In episode twenty eight host Brett Stanley is talking with underwater wildlife cinematographer Jeff Hester. Jeff is responsible for some of the footage seen in shows like Blue Planet, Deadliest Catch, and those amazing Apple TV screensavers.
We chat about how he went from a marine biology degree to shooting Orcas for Netflix, sitting underwater for 7 hours at a time, and what it’s like not seeing the results of your work for years after it was shot.
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In episode twenty five, host Brett Stanley is talking to underwater filmmaker and cave diver Jill Heinerth.
Jill is an amazing woman who’s explorations have taken her to places no person has ever seen before, including the caves inside icebergs. We talk about her career underwater, how she controls her own fears, and what it’s like filming documentaries and consulting on feature films.
In To The Planet is Jills firsthand account of exploring the earth’s final frontier: the hidden depths of our oceans and the sunken caves inside our planet.
In episode twenty four, host Brett Stanley chats with Fine Art Photographer Mallory Morrison. Mallory has perfected her ethereal and minimal style underwater, and also her print sales process.
She shares with us how she got started working with dancers underwater, how she channels her fears and nightmares in to her work as a kind of therapy, and her approach to creating art that sells.
In episode twenty three, host Brett Stanley chats with Master Freedive Instructor & cold water specialist Roberta Cenedese. Based in Vancouver Canada, Roberta often works on film and tv sets coaching actors for their underwater scenes, she works alongside stunt performers as part of the safety team, and provides guidance to the production on how to achieve some of the technical shots their going for.
They chat about breath holding techniques, how dangerous cold water can be, and how amazing it was working on a show like Siren.
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In episode twenty two, host Brett Stanley chats with Casey Sapp – a pioneer in underwater Virtual Reality. Casey’s company VRTUL designs and builds some of the most amazing camera arrays for capturing 180 and 360 degree underwater experiences.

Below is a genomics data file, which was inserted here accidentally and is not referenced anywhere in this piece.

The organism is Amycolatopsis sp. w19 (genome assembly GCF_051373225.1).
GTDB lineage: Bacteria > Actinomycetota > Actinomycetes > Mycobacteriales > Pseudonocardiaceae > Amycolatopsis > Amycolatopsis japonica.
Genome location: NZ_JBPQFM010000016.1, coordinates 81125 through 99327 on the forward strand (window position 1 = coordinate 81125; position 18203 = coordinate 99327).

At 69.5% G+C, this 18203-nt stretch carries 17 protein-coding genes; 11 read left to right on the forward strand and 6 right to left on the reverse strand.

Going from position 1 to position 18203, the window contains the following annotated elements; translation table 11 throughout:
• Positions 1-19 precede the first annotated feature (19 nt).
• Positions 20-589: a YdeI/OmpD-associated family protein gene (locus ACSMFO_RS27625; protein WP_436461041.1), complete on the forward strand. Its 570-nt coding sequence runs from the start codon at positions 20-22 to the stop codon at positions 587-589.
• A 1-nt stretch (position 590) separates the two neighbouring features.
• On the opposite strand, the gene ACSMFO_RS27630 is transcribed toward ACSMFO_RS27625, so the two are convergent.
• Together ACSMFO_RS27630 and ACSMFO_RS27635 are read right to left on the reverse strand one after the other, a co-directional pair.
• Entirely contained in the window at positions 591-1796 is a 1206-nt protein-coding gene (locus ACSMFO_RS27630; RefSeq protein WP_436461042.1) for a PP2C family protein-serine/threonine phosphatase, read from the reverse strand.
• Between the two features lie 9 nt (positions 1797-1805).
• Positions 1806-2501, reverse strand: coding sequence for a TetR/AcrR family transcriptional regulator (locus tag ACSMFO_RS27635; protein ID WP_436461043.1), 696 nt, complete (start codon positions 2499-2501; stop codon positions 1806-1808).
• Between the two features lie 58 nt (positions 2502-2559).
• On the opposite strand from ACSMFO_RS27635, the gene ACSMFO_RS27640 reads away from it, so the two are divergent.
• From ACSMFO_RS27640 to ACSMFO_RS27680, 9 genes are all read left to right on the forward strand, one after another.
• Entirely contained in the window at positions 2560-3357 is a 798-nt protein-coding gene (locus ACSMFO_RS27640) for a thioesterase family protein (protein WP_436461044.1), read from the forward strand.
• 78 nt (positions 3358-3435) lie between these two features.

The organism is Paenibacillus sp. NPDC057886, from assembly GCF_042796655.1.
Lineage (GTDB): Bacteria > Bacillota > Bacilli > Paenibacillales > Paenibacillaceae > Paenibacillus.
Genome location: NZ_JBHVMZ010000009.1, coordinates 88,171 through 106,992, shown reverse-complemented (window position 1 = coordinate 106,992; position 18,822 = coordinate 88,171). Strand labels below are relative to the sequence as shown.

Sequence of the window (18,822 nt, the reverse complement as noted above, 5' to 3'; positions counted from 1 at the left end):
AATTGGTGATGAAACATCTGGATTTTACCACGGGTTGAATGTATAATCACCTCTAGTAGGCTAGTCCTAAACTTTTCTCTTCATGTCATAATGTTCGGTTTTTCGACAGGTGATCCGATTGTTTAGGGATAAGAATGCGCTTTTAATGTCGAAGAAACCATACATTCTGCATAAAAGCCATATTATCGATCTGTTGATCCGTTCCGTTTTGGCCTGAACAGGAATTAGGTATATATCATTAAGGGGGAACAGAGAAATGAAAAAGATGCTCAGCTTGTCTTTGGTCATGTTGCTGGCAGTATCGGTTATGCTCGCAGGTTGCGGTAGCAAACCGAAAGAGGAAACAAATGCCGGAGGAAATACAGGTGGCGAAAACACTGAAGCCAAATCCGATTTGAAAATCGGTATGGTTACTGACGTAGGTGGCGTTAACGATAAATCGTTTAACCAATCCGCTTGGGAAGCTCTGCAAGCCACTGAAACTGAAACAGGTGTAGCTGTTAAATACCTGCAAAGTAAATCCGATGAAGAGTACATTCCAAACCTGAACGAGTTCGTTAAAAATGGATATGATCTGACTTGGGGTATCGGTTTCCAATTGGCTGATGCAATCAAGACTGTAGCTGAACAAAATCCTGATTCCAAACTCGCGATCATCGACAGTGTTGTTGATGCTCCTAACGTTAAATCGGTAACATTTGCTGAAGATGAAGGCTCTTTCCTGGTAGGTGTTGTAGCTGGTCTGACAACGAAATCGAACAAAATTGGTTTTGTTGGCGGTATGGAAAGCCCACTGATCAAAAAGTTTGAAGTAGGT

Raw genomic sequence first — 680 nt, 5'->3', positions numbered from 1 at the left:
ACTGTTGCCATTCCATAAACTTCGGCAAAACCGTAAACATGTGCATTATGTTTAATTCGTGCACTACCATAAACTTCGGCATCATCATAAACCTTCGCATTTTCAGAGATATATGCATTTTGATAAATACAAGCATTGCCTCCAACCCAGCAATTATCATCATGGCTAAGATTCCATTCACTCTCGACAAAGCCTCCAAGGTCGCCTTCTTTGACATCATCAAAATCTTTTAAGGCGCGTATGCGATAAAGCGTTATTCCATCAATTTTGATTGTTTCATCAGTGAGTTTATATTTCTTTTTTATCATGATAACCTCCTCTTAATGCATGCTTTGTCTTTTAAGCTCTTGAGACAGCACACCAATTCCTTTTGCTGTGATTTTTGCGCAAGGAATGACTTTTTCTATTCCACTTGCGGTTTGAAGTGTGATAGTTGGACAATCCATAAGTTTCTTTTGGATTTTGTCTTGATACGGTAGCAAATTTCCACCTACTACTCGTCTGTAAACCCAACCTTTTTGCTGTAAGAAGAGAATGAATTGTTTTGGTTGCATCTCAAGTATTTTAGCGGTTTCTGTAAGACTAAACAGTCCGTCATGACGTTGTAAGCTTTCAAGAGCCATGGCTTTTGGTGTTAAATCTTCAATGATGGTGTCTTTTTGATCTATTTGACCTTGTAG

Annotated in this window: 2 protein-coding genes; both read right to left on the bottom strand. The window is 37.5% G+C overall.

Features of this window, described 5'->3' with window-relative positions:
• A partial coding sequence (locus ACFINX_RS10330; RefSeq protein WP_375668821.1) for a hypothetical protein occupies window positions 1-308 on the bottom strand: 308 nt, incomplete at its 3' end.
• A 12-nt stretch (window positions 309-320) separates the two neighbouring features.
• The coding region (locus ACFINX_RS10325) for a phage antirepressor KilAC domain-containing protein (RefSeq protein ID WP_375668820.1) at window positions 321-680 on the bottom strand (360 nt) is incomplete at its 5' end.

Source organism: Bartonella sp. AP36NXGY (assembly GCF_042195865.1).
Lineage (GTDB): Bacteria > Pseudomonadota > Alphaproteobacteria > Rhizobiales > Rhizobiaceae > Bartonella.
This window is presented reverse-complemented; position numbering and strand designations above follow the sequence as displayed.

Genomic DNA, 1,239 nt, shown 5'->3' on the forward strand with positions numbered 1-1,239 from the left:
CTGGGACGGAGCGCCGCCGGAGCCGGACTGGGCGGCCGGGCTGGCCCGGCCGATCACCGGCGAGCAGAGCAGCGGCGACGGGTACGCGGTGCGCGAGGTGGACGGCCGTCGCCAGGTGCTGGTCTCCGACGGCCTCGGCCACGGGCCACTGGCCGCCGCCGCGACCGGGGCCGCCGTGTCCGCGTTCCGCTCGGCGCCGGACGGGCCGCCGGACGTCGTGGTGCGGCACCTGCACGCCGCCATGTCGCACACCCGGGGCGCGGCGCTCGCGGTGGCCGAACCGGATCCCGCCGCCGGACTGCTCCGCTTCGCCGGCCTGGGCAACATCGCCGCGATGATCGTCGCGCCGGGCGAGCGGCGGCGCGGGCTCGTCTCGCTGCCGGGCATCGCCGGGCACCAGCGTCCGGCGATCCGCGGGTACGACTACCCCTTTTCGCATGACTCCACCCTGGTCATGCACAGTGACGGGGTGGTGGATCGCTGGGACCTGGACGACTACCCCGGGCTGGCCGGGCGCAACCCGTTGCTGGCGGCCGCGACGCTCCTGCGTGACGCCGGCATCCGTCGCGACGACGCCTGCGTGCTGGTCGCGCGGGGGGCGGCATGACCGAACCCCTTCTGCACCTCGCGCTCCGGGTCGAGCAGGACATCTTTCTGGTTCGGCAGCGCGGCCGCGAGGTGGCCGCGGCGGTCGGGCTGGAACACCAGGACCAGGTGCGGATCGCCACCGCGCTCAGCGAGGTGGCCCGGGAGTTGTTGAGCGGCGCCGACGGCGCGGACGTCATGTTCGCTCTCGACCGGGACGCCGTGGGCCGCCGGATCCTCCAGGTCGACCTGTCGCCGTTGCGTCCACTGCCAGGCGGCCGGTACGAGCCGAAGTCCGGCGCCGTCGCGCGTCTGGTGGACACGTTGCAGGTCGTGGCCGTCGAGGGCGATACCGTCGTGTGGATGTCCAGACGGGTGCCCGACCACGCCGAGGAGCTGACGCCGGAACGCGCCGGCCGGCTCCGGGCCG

We chat about how he got started in this industry, and some of the very cool clients he’s had. There is a bit of technical jargon in this episode, but you should be able to follow along fine without knowing all the terms.
In episode twenty, host Brett Stanley chats with Mary Jeanette Ramsey – choreographer, performer, and Executive Director of The Aqualillies, an American synchronised swimming troupe or Artistic Swimming as it’s now called.
They chat about working on the Cohen Brothers film Hail Caesar with Scarlett Johansson, helping Beyonce to craft an all black synchronised swimming troupe for her visual album Black is King, and how the sport has evolved from the 50’s when Legend Esther Williams made it famous.
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In episode nineteen, host Brett Stanley chats with underwater camera operator Braden Haggerty, a Canadian who’s based in Vancouver. Braden has worked on shows like Batwoman, Altered Carbon, Power Rangers, and the recently cancelled Siren – a drama about mermaids with loads of underwater sequences.
They chat about the process of shooting for TV, what she needs to keep in mind for the visual effects, and how training your stunt people for underwater can make the job go so much smoother!
In episode sixteen, host Brett Stanley is chatting with Ian Seabrook, a Canadian underwater Camera Operator and Director of Photography who spends most of his time working between Canada, America, and the UK. His work includes underwater scenes in features like Deadpool 2, Batman vs Superman, Lost in Space, and Pirates of the Caribbean.
They talk about learning underwater photography from National Geographic legend David Doubilet, the importance of an open and sharing film community, how a great assistant can make life easier, and nearly being crushed by logs and rolling icebergs in the arctic.
Keep an ear out for Ian’s crack at an Aussie accent – it’s pretty good!
In episode thirteen, host Brett Stanley is talking to Indian Underwater Cinematographer Priya Seth. Priya has shot underwater scenes for over 100 Indian films, and whilst she shoots on land too it’s the water that is her most favourite.
We chat about how she got her career started, what it’s like being a woman on set in such a male dominated industry, how she deals with all the different aspects of Indian cinema, and how an all girls boarding school set her up for a challenging vocation.